Praise God in His sanctuary;
praise Him in His mighty heavens.
2Praise Him for His acts of power;
praise Him for His surpassing greatness.
3Praise Him with the sounding of the trumpet,
praise Him with the harp and lyre,
4praise Him with timbrel and dancing,
praise Him with the strings and pipe,
5praise Him with the clash of cymbals,
praise Him with resounding cymbals.
6Let everything that has breath praise the Lord.
Praise the Lord.
This is a suitable doxology for the whole book, reciting the "place, theme, mode, and extent of God's high praise." We are here stirred up to praise God. Praise God for His sanctuary, and the privileges we enjoy by having it among us; praise Him because of His power and glory in the firmament. Those who praise the Lord in heaven, behold displays of His power and glory which we cannot now conceive.
But the greatest of all His mighty acts is known in His earthly sanctuary. The holiness and the love of our God are more displayed in man's redemption in Christ Jesus, than in all His other works.
Let us praise our God and Savior Jesus Christ for it. We need not care to know what instruments of music are mentioned. Hereby is meant that in serving God we should spare no cost or pains. Praise God with strong faith; praise him with holy love and delight; praise Him with entire confidence in Christ; praise Him with believing triumph over the powers of darkness; praise Him by universal respect to all His commands; praise Him by cheerful submission to all His disposals; praise Him by rejoicing in His love, and comforting ourselves in His goodness; praise Him by promoting the interests of the Kingdom of His grace; praise Him by lively hope and expectation of the Kingdom of His glory.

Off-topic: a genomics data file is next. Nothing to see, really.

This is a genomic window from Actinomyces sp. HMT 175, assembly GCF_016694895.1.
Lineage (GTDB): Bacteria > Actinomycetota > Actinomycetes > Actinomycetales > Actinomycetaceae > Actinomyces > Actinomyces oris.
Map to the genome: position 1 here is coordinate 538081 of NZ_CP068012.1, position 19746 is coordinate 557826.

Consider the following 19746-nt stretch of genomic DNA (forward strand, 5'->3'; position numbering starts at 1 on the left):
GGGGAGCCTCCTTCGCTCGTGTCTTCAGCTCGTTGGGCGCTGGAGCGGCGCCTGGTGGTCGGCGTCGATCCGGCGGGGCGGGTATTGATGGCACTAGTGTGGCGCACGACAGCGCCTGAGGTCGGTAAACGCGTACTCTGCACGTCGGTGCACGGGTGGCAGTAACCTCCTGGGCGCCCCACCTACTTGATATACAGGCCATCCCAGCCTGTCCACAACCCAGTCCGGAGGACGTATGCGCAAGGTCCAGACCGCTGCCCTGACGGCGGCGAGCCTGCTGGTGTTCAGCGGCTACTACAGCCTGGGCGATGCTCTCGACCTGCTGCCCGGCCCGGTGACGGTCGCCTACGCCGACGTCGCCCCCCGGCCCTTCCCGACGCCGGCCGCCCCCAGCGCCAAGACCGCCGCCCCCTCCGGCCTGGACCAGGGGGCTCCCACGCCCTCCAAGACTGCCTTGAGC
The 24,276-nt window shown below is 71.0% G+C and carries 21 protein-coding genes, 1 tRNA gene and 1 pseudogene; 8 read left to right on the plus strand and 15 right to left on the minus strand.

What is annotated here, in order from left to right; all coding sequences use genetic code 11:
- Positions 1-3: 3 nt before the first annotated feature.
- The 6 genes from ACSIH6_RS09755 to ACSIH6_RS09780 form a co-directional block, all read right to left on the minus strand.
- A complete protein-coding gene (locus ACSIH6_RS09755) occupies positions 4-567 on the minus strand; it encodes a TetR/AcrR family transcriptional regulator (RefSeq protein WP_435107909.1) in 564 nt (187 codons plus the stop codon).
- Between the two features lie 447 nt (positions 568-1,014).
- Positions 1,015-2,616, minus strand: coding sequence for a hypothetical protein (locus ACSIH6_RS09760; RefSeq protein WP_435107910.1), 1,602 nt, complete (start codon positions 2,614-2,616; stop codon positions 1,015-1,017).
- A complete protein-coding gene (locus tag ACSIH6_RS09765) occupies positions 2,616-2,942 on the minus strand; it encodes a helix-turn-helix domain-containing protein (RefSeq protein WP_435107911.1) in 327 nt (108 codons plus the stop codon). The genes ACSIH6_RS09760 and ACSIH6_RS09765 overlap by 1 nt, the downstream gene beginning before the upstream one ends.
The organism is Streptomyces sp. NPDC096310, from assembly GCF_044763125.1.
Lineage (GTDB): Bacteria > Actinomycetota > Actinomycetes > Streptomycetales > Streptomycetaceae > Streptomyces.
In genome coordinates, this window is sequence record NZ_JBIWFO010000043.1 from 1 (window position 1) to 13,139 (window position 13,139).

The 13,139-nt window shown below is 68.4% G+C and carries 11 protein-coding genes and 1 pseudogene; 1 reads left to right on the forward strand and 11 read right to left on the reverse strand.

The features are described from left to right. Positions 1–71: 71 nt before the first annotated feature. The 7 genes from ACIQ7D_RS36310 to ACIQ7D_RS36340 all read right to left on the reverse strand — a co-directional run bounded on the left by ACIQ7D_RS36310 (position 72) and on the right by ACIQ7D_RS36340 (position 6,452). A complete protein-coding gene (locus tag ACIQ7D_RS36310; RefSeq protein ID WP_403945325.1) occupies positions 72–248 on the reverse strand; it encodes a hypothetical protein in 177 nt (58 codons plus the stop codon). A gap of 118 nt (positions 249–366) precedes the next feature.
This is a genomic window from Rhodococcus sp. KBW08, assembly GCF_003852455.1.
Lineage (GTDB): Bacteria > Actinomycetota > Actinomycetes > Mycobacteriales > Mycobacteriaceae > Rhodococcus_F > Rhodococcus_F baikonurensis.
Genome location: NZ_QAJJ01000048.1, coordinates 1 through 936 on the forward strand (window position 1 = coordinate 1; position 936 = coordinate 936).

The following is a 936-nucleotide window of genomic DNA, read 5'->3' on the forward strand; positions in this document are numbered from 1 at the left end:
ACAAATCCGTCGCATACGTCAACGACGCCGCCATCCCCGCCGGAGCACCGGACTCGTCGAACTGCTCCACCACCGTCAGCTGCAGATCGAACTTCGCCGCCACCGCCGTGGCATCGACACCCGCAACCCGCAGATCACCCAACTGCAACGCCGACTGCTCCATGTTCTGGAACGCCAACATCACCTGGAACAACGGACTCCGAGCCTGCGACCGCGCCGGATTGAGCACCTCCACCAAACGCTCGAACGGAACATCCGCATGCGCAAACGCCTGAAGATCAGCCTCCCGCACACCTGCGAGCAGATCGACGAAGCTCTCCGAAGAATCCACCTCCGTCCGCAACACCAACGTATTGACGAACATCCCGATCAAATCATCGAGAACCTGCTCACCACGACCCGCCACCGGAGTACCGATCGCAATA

While we have breath let us praise the Lord; then we shall breathe our last with comfort. Let everything that has breath praise the Lord. Praise the Lord. Such is the very suitable end of a book inspired by the Spirit of God, written for the work of praise; a book which has supplied the songs of the church for more than three thousand years; a book which is quoted more frequently than any other by Christ and His apostles; a book which presents the loftiest ideas of God and His government, which is fitted to every state of human life, which sets forth every state of religious experience, and which bears simple and clear marks of its Divine origin.